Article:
Discovering part of an ancient Spanish treasure map, young Eldon Flowers dreams of finding gold. He could be rich, and he could also help Mr. Graff who is about to lose his home. Eldon ... See full summary »
Things are not going well in the depression-era town of Castle Gate. Mr. Ribaldi, a mysterious rich man with a disfigured face and an abrasive personality, has just bought and moved into a ... See full summary »
Leo D. Paur
When Marcy Bradford dies, she leaves her teen-age daughter Nicole in the custody of a father she has never met; or rather, two fathers - Michael, a straight and formal man; and Joey, a wild... See full summary »
Punky Brewster is a show about a girl named Penelope "Punky" Brewster. She is abandoned with her dog, Brandon, in a supermarket by her mother. She doesn't want to stay in an orphanage, and ... See full summary »
Soleil Moon Frye,
Wayne Szalinzki a wacky, absent-minded inventor, is back again but only this time he decides to use his infamous shrink machine just one more time. After when his wife Diane asks him to get... See full summary »
Unlike most gangs, the ButterCream gang does good deeds. Their leader, Pete, has to go live with his aunt in Chicago. But things don't go well in Chicago and Pete is changed when he returns... See full summary »
Michael D. Weatherred,
The lead character in McGee and Me! is an 11 year old cartoonist Nicholas "Nick" Martin who draws a character named McGee who helps him through his struggles at home and school, with a little extra help from the Bible. (Nick sometimes puts McGee into Bible-based cartoons to help work through his dramatic problems). The series was shot in Hollywood and featured Joseph Dammann as Nick Martin, with guest stars like Orel Hershiser, Dick Van Patten, Carol Lawrence, Grant Goodeve, and Jerry Houser. The first McGee was launched in 1989. Although shot on film, McGee and Me! was the first made-for-video production to air on network television (ABC-TV), and was a winner of over twenty awards. Written by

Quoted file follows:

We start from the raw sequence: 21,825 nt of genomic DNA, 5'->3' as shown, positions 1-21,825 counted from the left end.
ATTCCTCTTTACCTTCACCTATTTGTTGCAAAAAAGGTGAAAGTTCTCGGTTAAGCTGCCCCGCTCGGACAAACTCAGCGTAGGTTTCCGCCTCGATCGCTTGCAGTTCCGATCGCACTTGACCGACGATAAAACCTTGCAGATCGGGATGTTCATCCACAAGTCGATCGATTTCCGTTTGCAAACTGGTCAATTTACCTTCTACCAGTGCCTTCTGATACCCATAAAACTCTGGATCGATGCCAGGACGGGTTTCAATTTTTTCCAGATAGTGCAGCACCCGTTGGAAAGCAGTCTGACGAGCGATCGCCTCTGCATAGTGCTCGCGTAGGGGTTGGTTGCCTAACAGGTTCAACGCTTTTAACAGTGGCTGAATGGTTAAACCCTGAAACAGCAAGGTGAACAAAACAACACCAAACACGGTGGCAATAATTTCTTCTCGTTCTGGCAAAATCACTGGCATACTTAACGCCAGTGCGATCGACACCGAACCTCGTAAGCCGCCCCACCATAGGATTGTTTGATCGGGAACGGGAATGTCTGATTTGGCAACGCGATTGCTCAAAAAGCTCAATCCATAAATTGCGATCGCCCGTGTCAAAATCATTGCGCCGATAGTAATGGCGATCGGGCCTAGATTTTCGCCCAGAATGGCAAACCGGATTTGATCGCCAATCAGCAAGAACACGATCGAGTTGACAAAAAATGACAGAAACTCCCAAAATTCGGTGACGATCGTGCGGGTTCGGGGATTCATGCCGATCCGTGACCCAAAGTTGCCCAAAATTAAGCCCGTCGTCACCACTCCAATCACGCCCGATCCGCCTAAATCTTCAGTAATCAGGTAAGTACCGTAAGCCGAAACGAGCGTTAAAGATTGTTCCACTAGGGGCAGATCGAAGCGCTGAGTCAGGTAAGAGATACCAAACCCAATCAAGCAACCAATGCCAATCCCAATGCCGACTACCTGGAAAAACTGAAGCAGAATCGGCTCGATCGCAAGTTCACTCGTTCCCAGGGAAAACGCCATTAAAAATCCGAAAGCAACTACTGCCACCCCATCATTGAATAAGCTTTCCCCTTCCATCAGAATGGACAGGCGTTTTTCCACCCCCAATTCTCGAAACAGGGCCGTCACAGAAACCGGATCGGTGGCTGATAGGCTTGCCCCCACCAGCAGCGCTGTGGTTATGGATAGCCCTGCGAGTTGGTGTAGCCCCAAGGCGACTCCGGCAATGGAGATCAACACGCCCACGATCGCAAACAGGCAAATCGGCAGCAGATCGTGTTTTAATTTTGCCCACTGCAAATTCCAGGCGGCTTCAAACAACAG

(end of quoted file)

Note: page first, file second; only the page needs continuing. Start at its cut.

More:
The McGee and Me series is probably the best of Christian television in years. The stories for each of the episodes are well thought out, and the shows are well filmed, and the whole effect is very engaging. Okay, that's the film critic person talking. Here's the eighteen-year-old kid who used to watch the videos regularly. The shows are great for pre-teens and early teens. The New Adventures of McGee and Me aren't quite as good, but they're still worth watching to see how no one but the Nick and Derek have grown up at all (everyone else had yet to hit puberty, I guess, or else it had no effect on them). My brothers and sister and I have long had the McGee and Me series in our repertoire of "in-jokes." Whenever anyone in my family mentions "angles," someone always imitates Nick (in "Back to the Drawing Board"), where he makes a funny gesture and says, "...with all those ANGLES and stuff!" Every kid, Christian or not, ought to see the McGee and Me series just to get some good lessons on life disguised as great entertainment. Besides, eighties fashion is coming back in...
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